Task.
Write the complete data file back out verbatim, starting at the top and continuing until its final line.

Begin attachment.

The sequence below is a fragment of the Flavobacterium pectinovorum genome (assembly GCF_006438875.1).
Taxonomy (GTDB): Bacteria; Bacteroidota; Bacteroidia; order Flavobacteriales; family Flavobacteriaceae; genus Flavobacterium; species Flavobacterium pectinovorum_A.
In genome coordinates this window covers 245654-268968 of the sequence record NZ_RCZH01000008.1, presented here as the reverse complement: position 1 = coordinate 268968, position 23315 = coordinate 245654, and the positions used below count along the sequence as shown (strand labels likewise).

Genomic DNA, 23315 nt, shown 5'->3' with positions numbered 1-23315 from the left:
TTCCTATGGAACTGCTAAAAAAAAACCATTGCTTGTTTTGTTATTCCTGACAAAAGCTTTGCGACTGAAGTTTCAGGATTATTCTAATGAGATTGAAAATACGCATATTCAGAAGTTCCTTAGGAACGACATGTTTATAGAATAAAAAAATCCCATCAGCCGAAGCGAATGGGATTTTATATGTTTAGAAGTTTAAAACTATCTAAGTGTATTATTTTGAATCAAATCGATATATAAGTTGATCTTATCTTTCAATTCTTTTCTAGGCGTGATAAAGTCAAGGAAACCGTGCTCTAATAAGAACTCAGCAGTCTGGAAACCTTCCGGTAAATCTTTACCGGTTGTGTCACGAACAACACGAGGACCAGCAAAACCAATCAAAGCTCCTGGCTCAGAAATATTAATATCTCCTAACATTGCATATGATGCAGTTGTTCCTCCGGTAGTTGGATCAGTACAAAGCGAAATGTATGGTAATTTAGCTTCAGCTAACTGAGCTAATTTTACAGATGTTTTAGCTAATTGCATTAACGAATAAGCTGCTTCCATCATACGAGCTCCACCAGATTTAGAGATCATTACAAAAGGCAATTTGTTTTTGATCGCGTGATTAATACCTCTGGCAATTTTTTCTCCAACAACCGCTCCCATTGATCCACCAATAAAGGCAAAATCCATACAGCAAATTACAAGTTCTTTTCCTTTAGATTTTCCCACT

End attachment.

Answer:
The sequence below is a fragment of the Flavobacterium pectinovorum genome (assembly GCF_006438875.1).
Taxonomy (GTDB): Bacteria; Bacteroidota; Bacteroidia; order Flavobacteriales; family Flavobacteriaceae; genus Flavobacterium; species Flavobacterium pectinovorum_A.
In genome coordinates this window covers 245654-268968 of the sequence record NZ_RCZH01000008.1, presented here as the reverse complement: position 1 = coordinate 268968, position 23315 = coordinate 245654, and the positions used below count along the sequence as shown (strand labels likewise).

Genomic DNA, 23315 nt, shown 5'->3' with positions numbered 1-23315 from the left:
TTCCTATGGAACTGCTAAAAAAAAACCATTGCTTGTTTTGTTATTCCTGACAAAAGCTTTGCGACTGAAGTTTCAGGATTATTCTAATGAGATTGAAAATACGCATATTCAGAAGTTCCTTAGGAACGACATGTTTATAGAATAAAAAAATCCCATCAGCCGAAGCGAATGGGATTTTATATGTTTAGAAGTTTAAAACTATCTAAGTGTATTATTTTGAATCAAATCGATATATAAGTTGATCTTATCTTTCAATTCTTTTCTAGGCGTGATAAAGTCAAGGAAACCGTGCTCTAATAAGAACTCAGCAGTCTGGAAACCTTCCGGTAAATCTTTACCGGTTGTGTCACGAACAACACGAGGACCAGCAAAACCAATCAAAGCTCCTGGCTCAGAAATATTAATATCTCCTAACATTGCATATGATGCAGTTGTTCCTCCGGTAGTTGGATCAGTACAAAGCGAAATGTATGGTAATTTAGCTTCAGCTAACTGAGCTAATTTTACAGATGTTTTAGCTAATTGCATTAACGAATAAGCTGCTTCCATCATACGAGCTCCACCAGATTTAGAGATCATTACAAAAGGCAATTTGTTTTTGATCGCGTGATTAATACCTCTGGCAATTTTTTCTCCAACAACCGCTCCCATTGATCCACCAATAAAGGCAAAATCCATACAGCAAATTACAAGTTCTTTTCCTTTAGATTTTCCCACT